It’s far too loud in here…

I don’t like noise.

I didn’t choose writing as a creative medium so that I could spend a whole lot of time surrounded by the jumbled chaos of other people’s conversations. I don’t dislike other people or being around them, but I naturally filter out the wall of noise by maintaining distance. Before we became this connected I was that friend who you might see every day for a week and then not hear from for a month. Nobody ever seemed to have a problem with that, and I’m still friends with many of them. I haven’t seen some of them in a year or more, but no-one’s feelings are hurt. We’ll see each other again eventually and go through the motions of saying we should do this more often.

And then, of course, we won’t.

On the other hand, social media is like swimming in the open ocean. It’s nice to visit, but I can’t live there.

Unfortunately, that open communication is important for a writer starting out. Perhaps it’s less so for someone who has already made it, but then perhaps not. People like Gareth L Powell, rock stars from my perspective, are turning to crowd funding and fandom subscription services like Patreon in order to make ends meet. Not to further line their nests. Just to make sure they don’t blow away. Who even knows if they’ll ever be able to afford to retire.

The distance I feel that I need is a luxury, and I can’t kid myself that I’m good enough to be a distant figure. The days of writers like Roald Dahl retiring to their sheds and being visited only occasionally are largely over. I’m told that I have to be present, and I have to be charming. I have to be a walking-talking advertisement for my craft, and the work itself isn’t going to be enough. I’d love to kid myself I’m that good. Who wouldn’t? But if anything’s ever going to make you unhappy, it’s being dishonest with the thing in the mirror.

Light and breezy isn’t me. I am not the life and soul of the party. I am not the centre of attention, and I don’t want to be. Expanding my skill set is one thing, but changing who and what I am doesn’t leave me enough time for everything else. The most marketable thing I can be is superficial. I’m not under any illusion that being the way I am is better than being a social butterfly, but it’s making me even more cynical when I keep trying to live up to what I think I need to be and consistently falling short. A social butterfly would be miserable pretending to be me, and I feel like a sad clown when I try to be them.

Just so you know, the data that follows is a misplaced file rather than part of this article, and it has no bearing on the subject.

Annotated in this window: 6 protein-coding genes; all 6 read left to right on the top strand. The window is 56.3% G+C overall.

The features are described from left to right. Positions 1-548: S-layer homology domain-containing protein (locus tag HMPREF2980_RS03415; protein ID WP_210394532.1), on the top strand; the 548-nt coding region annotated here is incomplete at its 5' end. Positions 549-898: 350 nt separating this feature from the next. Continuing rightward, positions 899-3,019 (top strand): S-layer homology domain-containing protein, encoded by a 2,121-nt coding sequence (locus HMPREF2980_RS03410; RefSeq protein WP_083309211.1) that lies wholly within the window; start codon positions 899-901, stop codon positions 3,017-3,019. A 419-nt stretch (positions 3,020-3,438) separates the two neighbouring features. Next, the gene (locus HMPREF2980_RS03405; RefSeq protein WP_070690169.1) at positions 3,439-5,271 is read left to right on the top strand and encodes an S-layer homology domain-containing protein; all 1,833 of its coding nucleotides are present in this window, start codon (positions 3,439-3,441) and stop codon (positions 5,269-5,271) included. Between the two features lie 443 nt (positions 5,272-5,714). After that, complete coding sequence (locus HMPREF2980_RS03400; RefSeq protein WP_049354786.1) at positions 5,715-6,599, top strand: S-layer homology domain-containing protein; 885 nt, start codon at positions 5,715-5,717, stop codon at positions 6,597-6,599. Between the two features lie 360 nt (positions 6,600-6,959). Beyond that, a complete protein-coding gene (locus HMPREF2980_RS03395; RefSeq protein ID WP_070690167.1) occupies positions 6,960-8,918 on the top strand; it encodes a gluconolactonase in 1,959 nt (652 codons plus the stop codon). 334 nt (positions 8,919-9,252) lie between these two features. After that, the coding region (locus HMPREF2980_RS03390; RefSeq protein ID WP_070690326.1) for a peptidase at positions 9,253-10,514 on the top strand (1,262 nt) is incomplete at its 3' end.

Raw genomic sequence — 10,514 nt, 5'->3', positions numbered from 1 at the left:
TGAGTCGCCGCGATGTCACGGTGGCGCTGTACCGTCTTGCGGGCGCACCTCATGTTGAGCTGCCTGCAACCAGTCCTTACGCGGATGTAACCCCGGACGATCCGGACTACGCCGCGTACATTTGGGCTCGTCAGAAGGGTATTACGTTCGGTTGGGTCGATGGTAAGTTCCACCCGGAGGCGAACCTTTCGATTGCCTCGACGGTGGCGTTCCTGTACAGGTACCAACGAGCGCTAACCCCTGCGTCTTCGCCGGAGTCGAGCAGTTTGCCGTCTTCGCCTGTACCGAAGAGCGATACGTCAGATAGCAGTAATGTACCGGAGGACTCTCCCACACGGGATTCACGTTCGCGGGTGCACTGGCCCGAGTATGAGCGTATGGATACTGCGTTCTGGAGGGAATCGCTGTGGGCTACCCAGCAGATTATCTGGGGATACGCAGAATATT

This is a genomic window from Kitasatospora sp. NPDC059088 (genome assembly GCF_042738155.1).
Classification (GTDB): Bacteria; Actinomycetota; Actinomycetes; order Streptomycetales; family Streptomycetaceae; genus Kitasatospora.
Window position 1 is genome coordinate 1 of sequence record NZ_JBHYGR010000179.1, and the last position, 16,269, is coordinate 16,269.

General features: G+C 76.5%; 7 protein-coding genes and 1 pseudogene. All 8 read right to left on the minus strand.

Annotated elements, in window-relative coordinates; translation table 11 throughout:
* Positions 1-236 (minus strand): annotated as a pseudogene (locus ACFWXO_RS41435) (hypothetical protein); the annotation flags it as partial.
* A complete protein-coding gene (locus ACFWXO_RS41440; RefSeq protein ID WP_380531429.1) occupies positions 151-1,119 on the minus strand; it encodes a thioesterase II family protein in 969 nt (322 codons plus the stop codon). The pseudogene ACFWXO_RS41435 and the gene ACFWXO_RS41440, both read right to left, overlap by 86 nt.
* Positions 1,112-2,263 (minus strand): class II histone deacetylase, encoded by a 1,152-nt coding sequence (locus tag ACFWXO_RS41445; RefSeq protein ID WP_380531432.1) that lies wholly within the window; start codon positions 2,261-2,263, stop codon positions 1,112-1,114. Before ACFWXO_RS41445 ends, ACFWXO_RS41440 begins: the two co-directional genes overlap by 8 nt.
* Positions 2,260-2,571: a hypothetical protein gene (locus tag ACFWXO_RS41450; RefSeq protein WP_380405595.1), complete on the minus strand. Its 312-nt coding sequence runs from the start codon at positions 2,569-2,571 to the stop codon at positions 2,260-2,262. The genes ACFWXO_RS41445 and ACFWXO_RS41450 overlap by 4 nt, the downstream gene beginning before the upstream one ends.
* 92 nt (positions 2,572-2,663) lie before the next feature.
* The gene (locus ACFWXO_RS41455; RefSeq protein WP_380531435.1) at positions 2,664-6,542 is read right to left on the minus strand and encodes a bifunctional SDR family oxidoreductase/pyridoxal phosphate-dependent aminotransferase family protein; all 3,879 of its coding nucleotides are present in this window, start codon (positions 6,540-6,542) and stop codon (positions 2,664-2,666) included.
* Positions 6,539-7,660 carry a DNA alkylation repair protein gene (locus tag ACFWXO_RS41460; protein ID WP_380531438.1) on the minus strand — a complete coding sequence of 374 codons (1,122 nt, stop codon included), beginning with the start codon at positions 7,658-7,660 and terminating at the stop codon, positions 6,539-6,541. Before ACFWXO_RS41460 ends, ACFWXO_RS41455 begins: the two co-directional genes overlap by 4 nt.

Every time I put my head into the water and try to be that man, I come off the worse for it. I end up in some political discussion that saps my time as I try to change the mind of someone whose opinion means less than nothing to me. When a person who freely admits that he struggles to feel much in the way of empathy is the one pointing out that the way you talk about others is inhuman, you have bigger problems than I can help with. It’s likely that one of the reasons I find social media so tiring is that I’m already putting a lot of energy into being something more than I perceive myself to be. Perhaps that extra layer is just too much.

I appreciate the need to market my work and to be marketable myself, and I need to find a way to make that aspect work without eroding the part of me that wanted to tell stories in the first place. I need to find a way to be present while keeping that noise at arm’s length. Part of my personal issue is in a fight and flight response that doesn’t work like it’s supposed to. Everyone needs the capacity to defend themselves, but only when it’s appropriate. With the ignorance and the lies on social media, I feel like a dog being told to sit by one owner while the other throws a stick. People tell me to just ignore them like I didn’t already think of that. Sure. Thank you for your help. Go find someone with depression and ask them if they’ve tried being happy. Go tell someone with anxiety that it’s all in their head.

I’ve put up a wall on Twitter and Facebook for a while, but I know I’ll go back. On a better day I’ll reactivate the accounts before they’re deleted or archived, or printed out and Fedexed to the Kremlin or whatever the hell happens to unguarded personal information in 2018. Maybe it’s used to line Donald Trump’s litter tray.

I don’t expect any help or advice off the back of this post, but when you’re struggling it’s healthy to write it down. It might help someone else realise they’re not alone in it, and it might help me to read it back later. I might read it back and laugh. That’s not nothing.

I am not unwell. I am not depressed. I am not in any danger. I am not failing to cope. I am absolutely fine, and I will be absolutely fine. Some people thrive on noise, other people prefer the quiet and the shade. When either one becomes the status-quo, someone is going to find it difficult to tolerate.

I am the latter kind of person, and there is absolutely nothing wrong with that.

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The Vampiric Chicken rides again – conspiracy theories.